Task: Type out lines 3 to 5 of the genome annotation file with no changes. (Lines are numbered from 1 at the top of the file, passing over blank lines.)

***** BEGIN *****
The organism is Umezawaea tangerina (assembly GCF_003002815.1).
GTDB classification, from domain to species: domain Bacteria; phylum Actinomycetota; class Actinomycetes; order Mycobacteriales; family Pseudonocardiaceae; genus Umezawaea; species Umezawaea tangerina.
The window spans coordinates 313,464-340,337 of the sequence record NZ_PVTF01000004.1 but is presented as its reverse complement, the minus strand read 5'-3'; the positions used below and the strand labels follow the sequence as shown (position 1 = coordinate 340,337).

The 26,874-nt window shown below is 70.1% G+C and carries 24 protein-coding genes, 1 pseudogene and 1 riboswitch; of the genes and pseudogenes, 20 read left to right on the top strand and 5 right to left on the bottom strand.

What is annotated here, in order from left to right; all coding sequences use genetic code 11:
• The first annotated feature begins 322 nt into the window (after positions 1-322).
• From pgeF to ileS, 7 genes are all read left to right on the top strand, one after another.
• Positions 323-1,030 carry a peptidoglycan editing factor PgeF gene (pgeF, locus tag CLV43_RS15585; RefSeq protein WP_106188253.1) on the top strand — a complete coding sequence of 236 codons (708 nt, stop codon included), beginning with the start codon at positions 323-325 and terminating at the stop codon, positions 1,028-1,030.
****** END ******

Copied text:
The window spans coordinates 313,464-340,337 of the sequence record NZ_PVTF01000004.1 but is presented as its reverse complement, the minus strand read 5'-3'; the positions used below and the strand labels follow the sequence as shown (position 1 = coordinate 340,337).

The 26,874-nt window shown below is 70.1% G+C and carries 24 protein-coding genes, 1 pseudogene and 1 riboswitch; of the genes and pseudogenes, 20 read left to right on the top strand and 5 right to left on the bottom strand.

What is annotated here, in order from left to right; all coding sequences use genetic code 11: